Matt Stromberg

From this Author

Tom LaDuke: Candles and Lasers at Kohn Gallery

Tom LaDuke. Gloryhole, 2015; acrylic and glitter on canvas over panel; 50 x 42 in. Courtesy the artist and Kohn Gallery, Los Angeles.

Tom LaDuke’s paintings are messy, exuberant, indulgent affairs, cramming multiple techniques and representational modes onto each canvas. These range from total abstraction to meticulous rendering, as paint is smeared, dripped, and airbrushed across the surface, built up into textured accretions, and covered in glitter. Trompe l’oeil competes with pure paint for authenticity. The result is a frenetic, often garish exploration of representation and perception, offering[…..]

Stan VanDerBeek: Poemfield at the Box

Stan VanDerBeek: Poemfield at The Box, Los Angeles (installation view). Courtesy of the Estate of Stan VanDerBeek and The Box, LA. Photo: Fredrik Nilsen.

From the malevolent mainframe of 2001’s “Hal” to the proliferation of remote-controlled, drone-delivered destruction, dystopian visions of technology exist in abundance. Even contemporary artists who work with technology, like Cory Arcangel and Wade Guyton, tend to focus on its glitches and limitations. By contrast, the Box’s dazzling exhibition of computer-animated films by Stan VanDerBeek offers a hopeful perspective on the promise of technology, one that[…..]

Doug Aitken: Still Life at Regen Projects

Doug Aitken. END/RUN (timeline), 2014; Clear mirror, resin, concrete powder
coated steel; 72 x 132 3/4 x 36 in. © Doug Aitken. Courtesy Regen Projects, Los Angeles.

Doug Aitken is a quintessential Los Angeles artist. Working across multiple platforms—“photography, sculpture, publications, sound, and single- and multi-channel video installations”[1]—he employs the high production values and superficial slickness of Hollywood. His art is all about spectacle, whether it’s Electric Earth (1997), his multi-screen video in which a solitary protagonist dances his way through a pulsing, nocturnal urban landscape, or his recent endeavor Station to[…..]

Matt Sheridan Smith: Widow – Fig. 3 Ep. 1 at Hannah Hoffman Gallery

Matt Sheridan Smith. Widow – Fig. 3 Ep. 1, installation view. Courtesy of the artist and Hannah Hoffman Gallery, Los Angeles. Photo: Joshua White

Matt Sheridan Smith’s current exhibition at Hannah Hoffman Gallery is a portrait show, but not in the conventional sense. Instead of painted likenesses of his subject (there is one representational image; more on that later), Sheridan Smith uses pattern, abstraction, and the readymade to create what he dubs “a sort of speculative portraiture.”[1] Evocative and confounding rather than illuminating, the works in the show obscure[…..]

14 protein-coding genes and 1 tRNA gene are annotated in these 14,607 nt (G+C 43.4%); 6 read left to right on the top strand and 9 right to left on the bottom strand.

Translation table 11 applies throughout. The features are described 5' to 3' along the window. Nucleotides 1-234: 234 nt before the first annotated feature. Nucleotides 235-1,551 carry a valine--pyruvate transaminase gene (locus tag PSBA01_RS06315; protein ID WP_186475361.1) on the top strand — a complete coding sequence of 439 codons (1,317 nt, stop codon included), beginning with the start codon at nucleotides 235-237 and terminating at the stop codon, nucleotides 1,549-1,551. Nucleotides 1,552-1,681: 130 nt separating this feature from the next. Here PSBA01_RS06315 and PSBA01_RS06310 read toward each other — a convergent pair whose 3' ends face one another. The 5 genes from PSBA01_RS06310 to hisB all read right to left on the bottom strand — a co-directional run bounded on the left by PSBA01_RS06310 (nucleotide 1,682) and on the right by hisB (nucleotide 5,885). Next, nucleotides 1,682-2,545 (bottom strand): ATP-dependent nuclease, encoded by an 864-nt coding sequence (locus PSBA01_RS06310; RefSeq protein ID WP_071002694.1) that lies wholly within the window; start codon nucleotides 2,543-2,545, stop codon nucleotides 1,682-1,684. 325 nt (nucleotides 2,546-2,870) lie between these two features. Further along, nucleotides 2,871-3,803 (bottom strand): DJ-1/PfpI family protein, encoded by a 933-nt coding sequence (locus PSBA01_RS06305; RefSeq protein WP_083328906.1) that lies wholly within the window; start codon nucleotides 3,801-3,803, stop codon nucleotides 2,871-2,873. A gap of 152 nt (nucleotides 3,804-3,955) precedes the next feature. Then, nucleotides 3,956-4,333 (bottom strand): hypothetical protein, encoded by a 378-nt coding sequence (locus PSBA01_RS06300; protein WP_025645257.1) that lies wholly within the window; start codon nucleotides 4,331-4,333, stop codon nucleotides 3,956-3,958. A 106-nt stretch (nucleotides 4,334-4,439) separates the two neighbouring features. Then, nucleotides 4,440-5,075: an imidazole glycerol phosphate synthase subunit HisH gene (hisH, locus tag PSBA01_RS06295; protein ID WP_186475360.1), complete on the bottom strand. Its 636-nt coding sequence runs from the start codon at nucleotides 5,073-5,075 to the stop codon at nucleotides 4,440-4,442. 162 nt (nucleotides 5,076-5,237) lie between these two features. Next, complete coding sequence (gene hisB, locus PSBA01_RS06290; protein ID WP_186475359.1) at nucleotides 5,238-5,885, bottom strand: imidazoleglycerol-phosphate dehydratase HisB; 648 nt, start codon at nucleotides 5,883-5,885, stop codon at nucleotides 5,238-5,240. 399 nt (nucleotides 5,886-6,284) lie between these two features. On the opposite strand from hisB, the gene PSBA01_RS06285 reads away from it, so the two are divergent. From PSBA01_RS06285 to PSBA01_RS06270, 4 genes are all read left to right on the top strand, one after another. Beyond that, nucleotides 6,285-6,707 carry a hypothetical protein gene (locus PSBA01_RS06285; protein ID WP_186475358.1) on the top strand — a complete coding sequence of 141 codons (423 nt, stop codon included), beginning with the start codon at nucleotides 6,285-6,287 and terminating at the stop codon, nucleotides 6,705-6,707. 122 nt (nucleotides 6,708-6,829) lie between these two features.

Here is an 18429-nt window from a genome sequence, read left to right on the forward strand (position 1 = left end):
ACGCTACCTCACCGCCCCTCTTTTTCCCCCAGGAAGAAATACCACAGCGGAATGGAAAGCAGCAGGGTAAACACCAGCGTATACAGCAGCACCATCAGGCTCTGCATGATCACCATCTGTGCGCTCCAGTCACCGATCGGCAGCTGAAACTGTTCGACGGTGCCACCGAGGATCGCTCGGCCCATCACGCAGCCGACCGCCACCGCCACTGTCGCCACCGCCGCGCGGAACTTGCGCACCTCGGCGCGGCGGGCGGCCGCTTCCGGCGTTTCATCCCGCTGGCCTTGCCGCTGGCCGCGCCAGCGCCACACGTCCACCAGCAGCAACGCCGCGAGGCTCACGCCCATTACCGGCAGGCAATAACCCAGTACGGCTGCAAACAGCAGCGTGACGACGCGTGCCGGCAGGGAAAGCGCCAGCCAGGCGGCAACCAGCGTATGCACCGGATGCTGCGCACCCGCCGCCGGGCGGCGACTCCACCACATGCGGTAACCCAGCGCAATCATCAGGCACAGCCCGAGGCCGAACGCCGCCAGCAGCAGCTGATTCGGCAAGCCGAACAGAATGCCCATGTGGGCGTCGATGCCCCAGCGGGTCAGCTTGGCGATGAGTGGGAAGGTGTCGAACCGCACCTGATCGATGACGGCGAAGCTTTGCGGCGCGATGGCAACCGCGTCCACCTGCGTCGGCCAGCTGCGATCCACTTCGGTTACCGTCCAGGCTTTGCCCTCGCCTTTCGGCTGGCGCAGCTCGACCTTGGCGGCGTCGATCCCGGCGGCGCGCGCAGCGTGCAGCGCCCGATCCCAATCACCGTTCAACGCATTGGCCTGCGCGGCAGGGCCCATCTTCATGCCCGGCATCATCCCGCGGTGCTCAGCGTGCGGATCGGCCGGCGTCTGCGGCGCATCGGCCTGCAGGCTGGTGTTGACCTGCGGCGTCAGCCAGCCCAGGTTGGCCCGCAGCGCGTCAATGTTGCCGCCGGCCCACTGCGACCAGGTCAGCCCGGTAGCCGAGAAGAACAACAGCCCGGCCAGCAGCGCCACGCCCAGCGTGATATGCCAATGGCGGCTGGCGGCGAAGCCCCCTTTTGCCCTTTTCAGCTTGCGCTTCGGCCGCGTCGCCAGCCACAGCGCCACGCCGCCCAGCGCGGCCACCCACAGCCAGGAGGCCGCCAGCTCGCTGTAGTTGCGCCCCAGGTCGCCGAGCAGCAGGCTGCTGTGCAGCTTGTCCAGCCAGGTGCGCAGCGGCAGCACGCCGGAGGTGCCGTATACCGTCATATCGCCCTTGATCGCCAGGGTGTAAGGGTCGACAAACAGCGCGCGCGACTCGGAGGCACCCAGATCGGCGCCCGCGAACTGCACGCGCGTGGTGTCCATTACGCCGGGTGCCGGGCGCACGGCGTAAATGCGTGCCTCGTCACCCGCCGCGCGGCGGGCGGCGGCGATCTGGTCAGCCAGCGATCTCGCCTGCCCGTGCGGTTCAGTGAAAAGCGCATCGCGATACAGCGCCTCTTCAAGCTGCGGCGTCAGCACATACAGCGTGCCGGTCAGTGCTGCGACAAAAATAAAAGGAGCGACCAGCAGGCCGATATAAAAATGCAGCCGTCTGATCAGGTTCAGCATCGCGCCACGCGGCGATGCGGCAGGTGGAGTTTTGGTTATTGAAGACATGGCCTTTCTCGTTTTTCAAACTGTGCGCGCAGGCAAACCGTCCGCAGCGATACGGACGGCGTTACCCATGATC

Pia Camil: The Little Dog Laughed at Blum & Poe

Pia Camil, The Little Dog Laughed, Installation view, 2014, Blum & Poe, Los Angeles; l. Asfalto, 2014, Hand dyed and stitched canvas, 94 1/2 x 94 1/2 inches.
r. The little dog laughed, 2014, Hand dyed and stitched canvas, 108 1/4 x 330 11/16 inches. Courtesy of the artist and Blum & Poe, Los Angeles

Pia Camil’s hand-dyed and stitched canvases offer a fresh approach to the well-worn field of geometric abstraction. For her first solo show in Los Angeles, this Mexico City-based artist has created four large, square wall works whose surfaces are divided into loose grids of colored stripes. Each work has a dominant color theme—cream, tan, blue, and purple—with brighter accents of yellow, red, and peach. Within[…..]

Joan Quinn Captured at the Brand Library and Art Center

Don Bachardy, Joan Agajanian Quinn, 1977, graphite on paper, Joan and Jack Quinn Collection.

The portrait is arguably the clearest illustration of the roles of status and patronage in the arts. Historically, portraits were reserved for the great men (and a few women) who shaped society, religion, and culture—or who had the money to pay for it. They proclaim of their subjects: “I exist and I am important.” In an era when many feel that art should remain above[…..]

Men in L.A.: Three Generations of Drawings at The Box

Paul McCarthy & Benjamin Weissman, Quilting Sessions, 1997-2008 (installation view)

Men in L.A.: Three Generations of Drawings at The Box features a massive collection of over 400 drawings created by artists Naotaka Hiro, Benjamin Weissman, and Paul McCarthy, individually and in collaboration with one another. The title of the exhibition overreaches somewhat—there are not really three generations, but rather three artists separated by less than thirty years in age. Yet what the exhibition does accomplish is[…..]